I've met some pretty incredible people here, and am slowly being welcomed into their little family. Just like Grahamstown last year, your friends when you are away from home become your second family, and I can see I will be happy here. We might be going hiking this weekend on a temple stay which I'm super excited about! Oooh and going to see Lady Gaga at the end of the month, more for the experience than for her. Should be epic. 

I finally have a bank account and yes that's right - I am officially a mirrionaire. Not too shabby a feeling ;) haha. Juju you would be proud - have become quite the Korean beer drinker as everything else is far too expensive (an soju kills). It may not be Millers or Castle but it's pretty good anyway :) Spring is in the air which means cherry blossoms, days in the sun and wardrobe changes which I am very excited for!!! Still got caught in a snow storm on Saturday though - seems Korean weather is as moody as they come.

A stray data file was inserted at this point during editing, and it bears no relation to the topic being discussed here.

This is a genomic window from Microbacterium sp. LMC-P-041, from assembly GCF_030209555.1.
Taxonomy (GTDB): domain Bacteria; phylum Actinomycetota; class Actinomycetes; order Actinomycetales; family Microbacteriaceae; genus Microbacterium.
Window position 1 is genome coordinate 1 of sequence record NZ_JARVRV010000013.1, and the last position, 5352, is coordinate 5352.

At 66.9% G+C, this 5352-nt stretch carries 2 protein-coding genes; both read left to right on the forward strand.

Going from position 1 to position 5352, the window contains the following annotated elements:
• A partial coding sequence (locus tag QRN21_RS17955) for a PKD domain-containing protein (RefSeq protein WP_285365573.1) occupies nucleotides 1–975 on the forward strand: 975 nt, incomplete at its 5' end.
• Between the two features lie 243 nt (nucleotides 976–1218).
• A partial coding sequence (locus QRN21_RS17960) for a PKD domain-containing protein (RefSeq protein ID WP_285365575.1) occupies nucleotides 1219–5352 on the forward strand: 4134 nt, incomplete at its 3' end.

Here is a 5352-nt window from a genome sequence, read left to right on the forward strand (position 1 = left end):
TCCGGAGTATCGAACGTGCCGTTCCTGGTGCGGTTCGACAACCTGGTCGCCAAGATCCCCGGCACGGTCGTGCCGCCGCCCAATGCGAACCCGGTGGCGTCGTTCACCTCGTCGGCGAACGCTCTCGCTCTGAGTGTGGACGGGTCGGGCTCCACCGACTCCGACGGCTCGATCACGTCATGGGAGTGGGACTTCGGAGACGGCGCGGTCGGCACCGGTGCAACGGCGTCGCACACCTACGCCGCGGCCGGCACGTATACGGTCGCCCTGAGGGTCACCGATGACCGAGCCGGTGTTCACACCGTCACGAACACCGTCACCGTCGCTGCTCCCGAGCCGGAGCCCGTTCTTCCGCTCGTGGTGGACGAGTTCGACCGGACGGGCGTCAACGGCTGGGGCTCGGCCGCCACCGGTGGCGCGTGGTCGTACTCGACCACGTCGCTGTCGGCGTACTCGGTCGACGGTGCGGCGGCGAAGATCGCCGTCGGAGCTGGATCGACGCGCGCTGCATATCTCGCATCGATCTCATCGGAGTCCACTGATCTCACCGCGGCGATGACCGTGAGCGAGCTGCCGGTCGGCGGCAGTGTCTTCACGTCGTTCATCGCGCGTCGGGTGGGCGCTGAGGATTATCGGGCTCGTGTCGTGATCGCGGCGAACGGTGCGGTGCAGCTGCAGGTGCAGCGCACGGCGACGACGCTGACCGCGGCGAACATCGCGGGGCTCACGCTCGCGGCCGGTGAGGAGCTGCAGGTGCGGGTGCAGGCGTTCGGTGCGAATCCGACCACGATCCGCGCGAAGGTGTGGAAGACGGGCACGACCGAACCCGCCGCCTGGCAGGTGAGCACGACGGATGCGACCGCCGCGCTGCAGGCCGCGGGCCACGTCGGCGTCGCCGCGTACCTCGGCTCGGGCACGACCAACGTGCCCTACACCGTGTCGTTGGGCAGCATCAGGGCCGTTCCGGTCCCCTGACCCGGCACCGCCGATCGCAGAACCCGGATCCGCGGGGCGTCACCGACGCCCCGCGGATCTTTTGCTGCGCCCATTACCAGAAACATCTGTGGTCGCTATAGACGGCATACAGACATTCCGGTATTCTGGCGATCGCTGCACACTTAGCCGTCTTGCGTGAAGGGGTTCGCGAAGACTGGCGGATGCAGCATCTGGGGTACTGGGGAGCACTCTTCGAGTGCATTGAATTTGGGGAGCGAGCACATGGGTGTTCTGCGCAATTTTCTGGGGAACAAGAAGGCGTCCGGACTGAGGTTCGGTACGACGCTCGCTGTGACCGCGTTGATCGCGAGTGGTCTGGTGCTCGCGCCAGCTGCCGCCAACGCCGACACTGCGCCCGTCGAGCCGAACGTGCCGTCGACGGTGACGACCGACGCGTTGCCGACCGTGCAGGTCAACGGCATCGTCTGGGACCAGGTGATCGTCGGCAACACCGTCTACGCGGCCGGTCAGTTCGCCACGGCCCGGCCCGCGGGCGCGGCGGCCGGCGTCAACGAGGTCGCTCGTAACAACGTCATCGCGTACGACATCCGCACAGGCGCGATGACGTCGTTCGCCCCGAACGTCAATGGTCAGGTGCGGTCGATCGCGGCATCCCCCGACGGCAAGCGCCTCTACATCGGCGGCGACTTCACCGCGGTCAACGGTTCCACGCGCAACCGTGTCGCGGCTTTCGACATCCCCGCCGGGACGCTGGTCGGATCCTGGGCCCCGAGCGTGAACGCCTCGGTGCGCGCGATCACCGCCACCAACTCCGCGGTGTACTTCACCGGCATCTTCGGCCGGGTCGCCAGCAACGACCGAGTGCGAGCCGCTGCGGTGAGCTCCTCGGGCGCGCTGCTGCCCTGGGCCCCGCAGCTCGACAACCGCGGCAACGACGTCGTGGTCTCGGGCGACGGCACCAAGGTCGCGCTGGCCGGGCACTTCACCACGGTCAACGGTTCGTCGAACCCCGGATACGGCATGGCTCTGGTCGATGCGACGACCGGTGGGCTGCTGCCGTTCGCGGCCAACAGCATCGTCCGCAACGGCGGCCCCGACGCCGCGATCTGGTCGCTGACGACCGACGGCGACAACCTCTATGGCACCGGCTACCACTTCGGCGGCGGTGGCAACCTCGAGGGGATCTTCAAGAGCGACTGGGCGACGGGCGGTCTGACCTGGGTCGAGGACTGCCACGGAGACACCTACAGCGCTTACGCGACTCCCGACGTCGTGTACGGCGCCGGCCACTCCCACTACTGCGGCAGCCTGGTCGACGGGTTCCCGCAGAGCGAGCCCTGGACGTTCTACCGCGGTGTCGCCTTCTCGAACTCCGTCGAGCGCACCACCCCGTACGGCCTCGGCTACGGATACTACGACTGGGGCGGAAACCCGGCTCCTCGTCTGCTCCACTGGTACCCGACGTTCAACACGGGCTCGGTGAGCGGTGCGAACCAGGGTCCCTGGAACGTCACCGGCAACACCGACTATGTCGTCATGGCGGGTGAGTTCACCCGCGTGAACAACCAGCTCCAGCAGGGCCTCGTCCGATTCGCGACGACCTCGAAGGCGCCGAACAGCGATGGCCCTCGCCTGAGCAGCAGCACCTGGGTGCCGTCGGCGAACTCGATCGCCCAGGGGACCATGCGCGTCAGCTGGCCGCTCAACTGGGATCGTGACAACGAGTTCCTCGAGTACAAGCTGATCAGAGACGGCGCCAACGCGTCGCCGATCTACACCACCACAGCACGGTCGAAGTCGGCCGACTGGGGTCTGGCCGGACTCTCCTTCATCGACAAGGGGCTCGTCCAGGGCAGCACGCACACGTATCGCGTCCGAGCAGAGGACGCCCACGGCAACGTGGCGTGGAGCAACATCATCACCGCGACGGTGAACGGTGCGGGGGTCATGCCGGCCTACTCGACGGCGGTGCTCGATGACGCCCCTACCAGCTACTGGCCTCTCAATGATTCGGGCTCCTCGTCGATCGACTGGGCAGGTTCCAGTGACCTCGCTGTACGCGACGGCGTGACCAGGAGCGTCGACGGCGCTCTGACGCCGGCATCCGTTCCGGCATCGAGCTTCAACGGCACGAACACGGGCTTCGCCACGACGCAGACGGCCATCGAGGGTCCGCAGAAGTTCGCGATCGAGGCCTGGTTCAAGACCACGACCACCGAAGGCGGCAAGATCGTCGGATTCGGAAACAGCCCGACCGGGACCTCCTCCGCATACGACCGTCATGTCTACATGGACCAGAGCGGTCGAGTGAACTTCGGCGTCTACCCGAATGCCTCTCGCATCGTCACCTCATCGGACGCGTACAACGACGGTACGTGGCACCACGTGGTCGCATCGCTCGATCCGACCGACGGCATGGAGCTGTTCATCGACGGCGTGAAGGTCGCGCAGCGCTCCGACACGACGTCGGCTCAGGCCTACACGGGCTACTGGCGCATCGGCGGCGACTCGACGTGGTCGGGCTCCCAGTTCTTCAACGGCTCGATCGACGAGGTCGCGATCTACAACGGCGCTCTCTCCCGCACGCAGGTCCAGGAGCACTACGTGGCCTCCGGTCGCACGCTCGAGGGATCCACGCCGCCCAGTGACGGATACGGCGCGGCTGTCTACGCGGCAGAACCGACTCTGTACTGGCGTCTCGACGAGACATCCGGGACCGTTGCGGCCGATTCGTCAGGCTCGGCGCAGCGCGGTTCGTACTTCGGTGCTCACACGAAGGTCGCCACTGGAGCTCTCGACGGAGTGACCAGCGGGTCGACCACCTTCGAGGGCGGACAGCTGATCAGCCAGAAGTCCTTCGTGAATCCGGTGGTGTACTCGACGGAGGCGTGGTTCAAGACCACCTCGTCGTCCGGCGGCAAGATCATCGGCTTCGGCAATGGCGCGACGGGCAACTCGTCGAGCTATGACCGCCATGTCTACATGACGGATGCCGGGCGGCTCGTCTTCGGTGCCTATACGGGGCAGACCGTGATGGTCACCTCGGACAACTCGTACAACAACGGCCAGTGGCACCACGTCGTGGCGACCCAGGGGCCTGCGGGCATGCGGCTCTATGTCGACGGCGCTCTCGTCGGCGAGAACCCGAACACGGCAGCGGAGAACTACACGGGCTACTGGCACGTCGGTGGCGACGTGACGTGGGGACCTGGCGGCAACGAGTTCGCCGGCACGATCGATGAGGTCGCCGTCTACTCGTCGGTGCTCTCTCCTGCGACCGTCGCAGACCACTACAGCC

I feel like this has been a bit of a boring update, but I hope you've enjoyed it anyway :) I know some people have asked for pictures but that's why we have Facebook, it's just easier that way ;) And I'm thinking of starting a blog, which will replace the emails but that's a major work in progress so stay tuned :) If anyone wants my postal address or wants anything sent to them from here (no Jase, I DON'T mean an ipad) then just shout :) 

There are a hundred things I could still say and my tired brain is probably forgetting some really funny stories which I could share...but there will be more where this comes from. I still love hearing from you all, so keep the emails, whatsapp and Facebook messages coming! 

Love and miss you all dearly.
Brown Teacher